"He's extremely bright, and I think he's very aware of everything," Leible said. "He's not going to put himself at risk, and he didn't. That's the reason why he didn't come back. Maybe he could have come back, and maybe it was nothing. But at the end of the day, I think he did the smart thing.
"I don't think he's the kind of guy that had to prove to himself that he can do it. He knows he can do it. That's his mentality."
But knowledge and physical capability are two different things. Glashow describes the anterior shoulder capsule as a rope-like piece of cellophane that keeps the arm tethered to its socket. Because that tissue material is not particularly robust, the healing process is not as predictable as, say, a more common labrum tear.
The game's two most prominent recent case studies, Mark Prior and Chien-Ming Wang, experienced varying levels of success in their rehabs. Prior, whose capsule surgery was just the latest in a long string of shoulder operations, never made it back to the Majors. Wang did last summer (and with all but the last few ticks of his old fastball velocity in tow), but it took him two full years to complete the comeback.
The two-year anniversary of Santana's operation will not arrive until September.
Still, every case is unique. According to Glashow, Santana's shoulder should be biologically healed now that he is more than 16 months removed from surgery. But because Santana has not pitched competitively in more than three months, it is impossible to say how his shoulder will respond to the demands of a normal Spring Training throwing program.
"If he's even close to where he was during his heyday, you've still got a heck of a pitcher on your hands." -- Mets manager Terry Collins
"The fact that he's had these setbacks or recurring pain certainly aren't positive things to hear," Glashow said. "But on the other hand, as often happens that when you come back from an injury like this, that learning process for the brain to instruct the muscles how to fire sequentially and properly could take a long time."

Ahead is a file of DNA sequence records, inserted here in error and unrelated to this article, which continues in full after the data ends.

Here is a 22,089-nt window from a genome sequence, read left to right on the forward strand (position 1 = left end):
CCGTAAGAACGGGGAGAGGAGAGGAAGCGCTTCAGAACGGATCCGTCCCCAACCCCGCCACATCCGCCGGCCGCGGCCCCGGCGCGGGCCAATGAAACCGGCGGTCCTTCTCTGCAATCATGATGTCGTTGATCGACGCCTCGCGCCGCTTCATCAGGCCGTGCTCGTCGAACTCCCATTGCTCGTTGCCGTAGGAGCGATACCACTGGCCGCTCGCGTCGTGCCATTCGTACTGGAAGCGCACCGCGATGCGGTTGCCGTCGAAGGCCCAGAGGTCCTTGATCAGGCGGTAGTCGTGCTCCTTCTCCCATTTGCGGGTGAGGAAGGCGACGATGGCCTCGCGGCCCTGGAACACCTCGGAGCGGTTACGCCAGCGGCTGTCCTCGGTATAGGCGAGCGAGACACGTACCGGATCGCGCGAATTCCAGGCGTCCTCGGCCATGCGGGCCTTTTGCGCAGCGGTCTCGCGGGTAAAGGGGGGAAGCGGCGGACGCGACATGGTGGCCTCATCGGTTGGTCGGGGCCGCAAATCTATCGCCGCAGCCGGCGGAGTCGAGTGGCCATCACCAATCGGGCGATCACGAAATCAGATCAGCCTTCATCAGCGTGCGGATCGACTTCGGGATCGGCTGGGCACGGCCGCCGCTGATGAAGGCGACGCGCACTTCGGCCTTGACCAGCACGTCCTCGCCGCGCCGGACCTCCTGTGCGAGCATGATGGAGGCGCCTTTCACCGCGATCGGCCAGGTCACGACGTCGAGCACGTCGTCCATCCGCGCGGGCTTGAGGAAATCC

Like Glashow, the Mets believe Santana's shoulder should be completely healed heading into Spring Training. Both Collins and general manager Sandy Alderson expect the left-hander to report to Port St. Lucie, Fla., no different than any other pitcher, ready to begin preparing for a 162-game season. Leible insists that Santana "is not going to be a shell of himself."
That said, the Mets also know how important it is to be cautious with Santana, by far their best hope for a quick return to competitive baseball. Collins, who would like to see his ace throw in Port St. Lucie prior to the start of Spring Training, expects to speak daily with Santana regarding the lefty's health, much as he did with rehabbing outfielder Carlos Beltran last spring.
"We've got to do this right," Collins said. "If he has to skip a day in Spring Training, it's not a big deal. We've got a lot of time."
"Right now, we expect him to go through a normal Spring Training," Alderson said earlier this month. "But I think the ultimate test is going to be how he responds and whether he's able to come back on normal days' rest. I don't think that's anything we can predict with any accuracy."
What all parties can guarantee is that if Santana does suffer further setbacks, it will not be for lack of effort. Santana's backers point to the fact that he once pitched one of the best games of his life with a torn meniscus in his right knee, nearly single-handedly willing the Mets into the playoffs down the stretch in 2008. Leible recalls a once-overlooked pitcher who has defied long odds throughout his career.
"It's a tough surgery, and as has been well documented, it's a tough one to come back from," the agent said. "But we've represented Johan for 13 years now, and he's a guy who says what he does and does what he says. I've never doubted him. He's always told me what was going to happen, and he's always been right. So I've got to believe him when he tells me he's going to be himself."
When Santana is "himself," he is one of the best pitchers in the National League. Despite concerns about diminishing velocity and a deteriorating supporting cast around him, Santana has posted a 40-25 record and a 2.85 ERA in three seasons since joining the Mets. He came within spitting distance of a third Cy Young Award in 2008.
So forgive the Mets if, while watching Santana's bullpen session that September day in Florida, they allowed themselves to envision their best pitcher and spiritual leader once again doing it on a Major League mound.
"We're on the right track right now," Santana said that afternoon, shortly after his audience dispersed.
The Mets had -- and continue to have -- no choice but to believe him.